Railroad advertising called this the "Top 'O the World" and it referred to the Moffat Route over the continental divide and the Rocky Mountains. Rollins Pass was the primary travel route west from Denver until an easier road over Berthoud Pass was constructed. The Denver, Northwestern and Pacific railroad laid its tracks across the pass in 1903-1904 and established a Depot at Corona on the crest.
David Moffat planned to replace the "Hill Line" with a tunnel through James Peak within a few years of the railroad construction. However, he never could obtain financing for the tunnel due to the inability of the railroad to make a profit and opposition from competing railroads such as the Denver and Rio Grande. The D&RG saw the line as a threat. But, in the far future the construction of Moffat Tunnel would turn out to be the D&RG's saving grace.
The trip up Rollins Pass was a favorite of summer tourists looking to enjoy the mountain scenery. It was heavily promoted by the railroad with picnic and wildflower picking excursions. Sights along the line were made famous by postcards containing the photos of L. C. McClure.
Ten years after Moffat's death, the construction of the tunnel he dreamed of was begun after funding was raised by the state of Colorado. Upon completion of the tunnel in 1927, the Hill Line over Rollins Pass was shut down and only a few trains traveled the tracks for emergency service. In 1935 the Hill Line was finally abandoned all together.
Today the old railroad grade is a favorite four wheel drive road and mountain bike trail. It is maintained by the Forest Service and still presents the joy and beauty for the adventurer that it did when the railroad was running.
MILE BY MILE
A journey over the Rollins Pass Hill Line begins at the Town of Tolland. This was once a support site on the railroad where trains could be serviced and helpers added to help with the climb over Continental Divide. A Depot, Engine House, Water Tank and Coaling facilities all supported the railroad.
From Tolland the rail line moves north westerly by making a series of long looping switchbacks up the side of the mountain. First the tracks run east up South Bolder Creek and then turn 180 degrees in a sharp hairpin loop, back to the west on a two percent climb up the mountains east of Tolland. The grade quickly changes to a steep four percent, and will remain there for the entire climb.
The train continues to Jenny Creek Canyon, and then again turns back on itself, passing through Tunnel 31. Here a large rock outcrop high above the tunnel resembles a human head and became known as Sphinx Head Rock.
From the tunnel the railroad continues to gain altitude with several more switchbacks and 180 degree turns. The tracks are a great height with steep falls into the canyon below, yet this is just the lower levels and the train keeps moving up into large glacier cut valleys and near vertical peaks. Glaciers scooped out wide smooth sections from the mountain making a circular bowl, or "cirque", in the valley. Water ponds into lakes in the basin and the train makes another big loop around Yankee Doodle Lake. At one time a series of snow sheds were located on the west side of the lake.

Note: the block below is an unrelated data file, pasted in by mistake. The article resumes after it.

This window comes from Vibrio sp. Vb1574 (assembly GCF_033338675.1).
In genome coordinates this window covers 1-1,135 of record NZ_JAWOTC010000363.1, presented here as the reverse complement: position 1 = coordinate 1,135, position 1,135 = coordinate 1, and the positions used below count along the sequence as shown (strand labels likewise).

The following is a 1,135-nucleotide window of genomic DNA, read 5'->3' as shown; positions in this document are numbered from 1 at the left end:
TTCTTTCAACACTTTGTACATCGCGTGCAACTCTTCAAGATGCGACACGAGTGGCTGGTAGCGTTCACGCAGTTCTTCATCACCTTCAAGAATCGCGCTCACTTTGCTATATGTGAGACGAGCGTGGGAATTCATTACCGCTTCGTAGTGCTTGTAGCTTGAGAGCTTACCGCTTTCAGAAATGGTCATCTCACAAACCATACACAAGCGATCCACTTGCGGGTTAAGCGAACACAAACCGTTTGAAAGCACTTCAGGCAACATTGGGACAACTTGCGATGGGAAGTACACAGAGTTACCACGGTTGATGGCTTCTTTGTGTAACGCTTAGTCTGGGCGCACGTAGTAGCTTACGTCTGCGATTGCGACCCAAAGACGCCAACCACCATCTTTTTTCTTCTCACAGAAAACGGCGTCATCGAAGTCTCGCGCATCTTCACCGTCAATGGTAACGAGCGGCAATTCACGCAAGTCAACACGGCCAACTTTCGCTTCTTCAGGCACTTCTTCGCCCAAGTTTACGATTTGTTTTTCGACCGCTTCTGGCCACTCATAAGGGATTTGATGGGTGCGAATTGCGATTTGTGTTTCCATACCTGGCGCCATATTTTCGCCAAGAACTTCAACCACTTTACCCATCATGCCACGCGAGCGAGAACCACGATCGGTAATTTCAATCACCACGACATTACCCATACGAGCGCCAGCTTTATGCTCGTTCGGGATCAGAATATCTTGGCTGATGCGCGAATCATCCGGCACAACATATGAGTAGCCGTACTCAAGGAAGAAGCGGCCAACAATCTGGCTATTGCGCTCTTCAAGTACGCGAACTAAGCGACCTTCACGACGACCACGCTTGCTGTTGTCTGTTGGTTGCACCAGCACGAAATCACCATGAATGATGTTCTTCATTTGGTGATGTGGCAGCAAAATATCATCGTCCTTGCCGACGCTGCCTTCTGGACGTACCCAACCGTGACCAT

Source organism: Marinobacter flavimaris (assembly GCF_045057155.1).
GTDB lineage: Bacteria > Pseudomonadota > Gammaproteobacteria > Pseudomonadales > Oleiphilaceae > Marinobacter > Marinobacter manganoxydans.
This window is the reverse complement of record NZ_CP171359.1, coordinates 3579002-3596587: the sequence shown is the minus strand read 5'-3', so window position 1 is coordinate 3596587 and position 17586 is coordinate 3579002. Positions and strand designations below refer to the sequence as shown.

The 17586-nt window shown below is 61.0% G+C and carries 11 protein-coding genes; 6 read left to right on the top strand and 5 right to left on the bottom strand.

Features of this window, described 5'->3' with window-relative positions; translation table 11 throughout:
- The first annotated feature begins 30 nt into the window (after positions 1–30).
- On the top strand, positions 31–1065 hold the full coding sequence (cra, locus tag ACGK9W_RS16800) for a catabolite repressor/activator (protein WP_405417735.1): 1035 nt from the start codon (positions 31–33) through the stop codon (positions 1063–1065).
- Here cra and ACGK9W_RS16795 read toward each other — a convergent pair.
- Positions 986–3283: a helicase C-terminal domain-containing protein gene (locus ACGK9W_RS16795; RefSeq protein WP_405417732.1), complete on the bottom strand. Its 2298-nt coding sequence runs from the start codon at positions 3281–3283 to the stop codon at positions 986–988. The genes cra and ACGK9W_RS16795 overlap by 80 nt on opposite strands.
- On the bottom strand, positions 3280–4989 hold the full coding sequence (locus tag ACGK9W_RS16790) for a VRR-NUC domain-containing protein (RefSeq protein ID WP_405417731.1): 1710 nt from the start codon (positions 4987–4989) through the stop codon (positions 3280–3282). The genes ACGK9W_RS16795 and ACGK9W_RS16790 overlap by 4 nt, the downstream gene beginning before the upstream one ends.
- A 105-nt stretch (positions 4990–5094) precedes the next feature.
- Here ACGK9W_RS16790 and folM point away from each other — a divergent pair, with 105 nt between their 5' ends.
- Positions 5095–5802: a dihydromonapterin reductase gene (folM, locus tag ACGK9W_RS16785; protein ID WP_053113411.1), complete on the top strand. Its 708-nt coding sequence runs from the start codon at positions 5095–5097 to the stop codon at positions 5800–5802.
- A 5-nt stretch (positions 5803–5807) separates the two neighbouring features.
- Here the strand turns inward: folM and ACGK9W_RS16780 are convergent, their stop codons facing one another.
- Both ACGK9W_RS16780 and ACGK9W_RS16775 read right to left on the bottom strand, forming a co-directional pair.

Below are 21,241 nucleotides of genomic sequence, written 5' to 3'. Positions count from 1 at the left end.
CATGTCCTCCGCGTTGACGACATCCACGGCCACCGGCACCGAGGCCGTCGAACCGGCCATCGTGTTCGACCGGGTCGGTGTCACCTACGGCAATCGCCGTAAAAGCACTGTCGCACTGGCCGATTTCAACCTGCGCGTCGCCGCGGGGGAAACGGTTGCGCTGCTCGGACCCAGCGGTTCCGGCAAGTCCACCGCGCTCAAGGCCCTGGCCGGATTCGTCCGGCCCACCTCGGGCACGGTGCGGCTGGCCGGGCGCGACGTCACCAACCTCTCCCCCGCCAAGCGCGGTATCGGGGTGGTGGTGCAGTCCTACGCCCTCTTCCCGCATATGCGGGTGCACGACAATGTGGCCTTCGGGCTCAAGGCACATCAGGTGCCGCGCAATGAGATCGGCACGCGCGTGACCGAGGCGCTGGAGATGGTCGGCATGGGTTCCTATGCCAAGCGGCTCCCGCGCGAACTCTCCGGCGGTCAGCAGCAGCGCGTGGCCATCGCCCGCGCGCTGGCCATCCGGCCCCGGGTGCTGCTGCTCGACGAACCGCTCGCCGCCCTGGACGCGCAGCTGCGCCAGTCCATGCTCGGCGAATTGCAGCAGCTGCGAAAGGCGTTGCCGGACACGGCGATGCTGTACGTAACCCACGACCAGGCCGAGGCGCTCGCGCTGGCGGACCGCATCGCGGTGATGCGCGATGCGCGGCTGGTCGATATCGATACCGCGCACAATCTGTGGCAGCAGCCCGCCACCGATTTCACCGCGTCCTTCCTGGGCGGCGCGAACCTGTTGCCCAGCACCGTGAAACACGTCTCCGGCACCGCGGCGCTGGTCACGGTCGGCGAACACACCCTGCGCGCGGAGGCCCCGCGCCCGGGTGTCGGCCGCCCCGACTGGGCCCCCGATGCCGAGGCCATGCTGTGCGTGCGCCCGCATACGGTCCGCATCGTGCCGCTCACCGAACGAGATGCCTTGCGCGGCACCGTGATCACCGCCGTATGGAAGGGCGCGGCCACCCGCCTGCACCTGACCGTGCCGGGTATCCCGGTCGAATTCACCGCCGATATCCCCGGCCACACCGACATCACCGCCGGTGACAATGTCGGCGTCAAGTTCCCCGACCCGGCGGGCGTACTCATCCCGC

From Yankee Doodle Lake the struggle upward continues with another zigzag around Jenny Lake and then up the face of the giant peak to Tunnel 32. Known as Needle's Eye, this tunnel pierces a section of the highest ridge as the railroad tracks again loop around for the final ascent on the pass summit.
At last the route surmounts the crest of the Continental Divide and takes quick refuge on the top at Corona. At elevation 11, 660 this is truly the famous Top O' the World and one of the highest railroad passes in the world. Due to the great height and nature of the Rocky Mountains, the entire railroad complex was completely enclosed in giant covered snow sheds.
On the east side of the crest at Corona, the tracks hang on the side of the Continental Divide ridge. From this vantage point one could gaze out across the Rockies as far as the eye could see. A steep drop of nearly a thousand feet awaited any mis-step.
Below the crest on the east side of the divide the railroad does a complete loop upon itself. Where the tracks cross over themselves, a high trestle was built at Riflesight Notch. Beneath the trestle was Tunnel 33 which had snow sheds on each end.
From the great loop the train descends down a four percent grade to the small town of Arrow where the passengers could finally get off and have a warm cup of coffee.
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